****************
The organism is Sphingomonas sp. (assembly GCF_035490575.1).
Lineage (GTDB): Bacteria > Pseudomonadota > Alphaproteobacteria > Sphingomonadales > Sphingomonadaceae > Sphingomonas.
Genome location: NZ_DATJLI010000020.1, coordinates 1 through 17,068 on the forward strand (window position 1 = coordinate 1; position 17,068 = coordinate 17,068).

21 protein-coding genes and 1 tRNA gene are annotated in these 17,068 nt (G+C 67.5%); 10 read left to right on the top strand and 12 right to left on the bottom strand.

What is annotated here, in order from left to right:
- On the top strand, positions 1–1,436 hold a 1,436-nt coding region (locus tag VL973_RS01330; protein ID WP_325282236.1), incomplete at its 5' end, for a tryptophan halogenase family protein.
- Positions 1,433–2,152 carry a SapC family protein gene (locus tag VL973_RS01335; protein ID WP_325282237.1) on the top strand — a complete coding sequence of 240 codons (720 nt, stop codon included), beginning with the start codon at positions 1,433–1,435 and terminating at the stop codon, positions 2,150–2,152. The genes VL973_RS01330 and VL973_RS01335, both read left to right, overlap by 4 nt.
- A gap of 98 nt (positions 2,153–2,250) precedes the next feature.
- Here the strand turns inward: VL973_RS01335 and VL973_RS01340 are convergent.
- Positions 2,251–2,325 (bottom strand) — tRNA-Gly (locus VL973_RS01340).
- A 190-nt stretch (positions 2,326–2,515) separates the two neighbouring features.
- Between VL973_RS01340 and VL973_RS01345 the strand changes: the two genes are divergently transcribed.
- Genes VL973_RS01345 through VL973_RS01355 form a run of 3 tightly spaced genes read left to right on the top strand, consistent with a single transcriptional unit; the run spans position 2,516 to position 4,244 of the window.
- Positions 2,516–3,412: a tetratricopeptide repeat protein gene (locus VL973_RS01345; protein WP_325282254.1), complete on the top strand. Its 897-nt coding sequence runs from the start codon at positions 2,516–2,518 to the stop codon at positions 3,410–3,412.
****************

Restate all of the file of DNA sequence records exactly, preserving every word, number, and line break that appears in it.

The organism is Sphingomonas sp. (assembly GCF_035490575.1).
Lineage (GTDB): Bacteria > Pseudomonadota > Alphaproteobacteria > Sphingomonadales > Sphingomonadaceae > Sphingomonas.
Genome location: NZ_DATJLI010000020.1, coordinates 1 through 17,068 on the forward strand (window position 1 = coordinate 1; position 17,068 = coordinate 17,068).

21 protein-coding genes and 1 tRNA gene are annotated in these 17,068 nt (G+C 67.5%); 10 read left to right on the top strand and 12 right to left on the bottom strand.

What is annotated here, in order from left to right:
- On the top strand, positions 1–1,436 hold a 1,436-nt coding region (locus tag VL973_RS01330; protein ID WP_325282236.1), incomplete at its 5' end, for a tryptophan halogenase family protein.
- Positions 1,433–2,152 carry a SapC family protein gene (locus tag VL973_RS01335; protein ID WP_325282237.1) on the top strand — a complete coding sequence of 240 codons (720 nt, stop codon included), beginning with the start codon at positions 1,433–1,435 and terminating at the stop codon, positions 2,150–2,152. The genes VL973_RS01330 and VL973_RS01335, both read left to right, overlap by 4 nt.
- A gap of 98 nt (positions 2,153–2,250) precedes the next feature.
- Here the strand turns inward: VL973_RS01335 and VL973_RS01340 are convergent.
- Positions 2,251–2,325 (bottom strand) — tRNA-Gly (locus VL973_RS01340).
- A 190-nt stretch (positions 2,326–2,515) separates the two neighbouring features.
- Between VL973_RS01340 and VL973_RS01345 the strand changes: the two genes are divergently transcribed.
- Genes VL973_RS01345 through VL973_RS01355 form a run of 3 tightly spaced genes read left to right on the top strand, consistent with a single transcriptional unit; the run spans position 2,516 to position 4,244 of the window.
- Positions 2,516–3,412: a tetratricopeptide repeat protein gene (locus VL973_RS01345; protein WP_325282254.1), complete on the top strand. Its 897-nt coding sequence runs from the start codon at positions 2,516–2,518 to the stop codon at positions 3,410–3,412.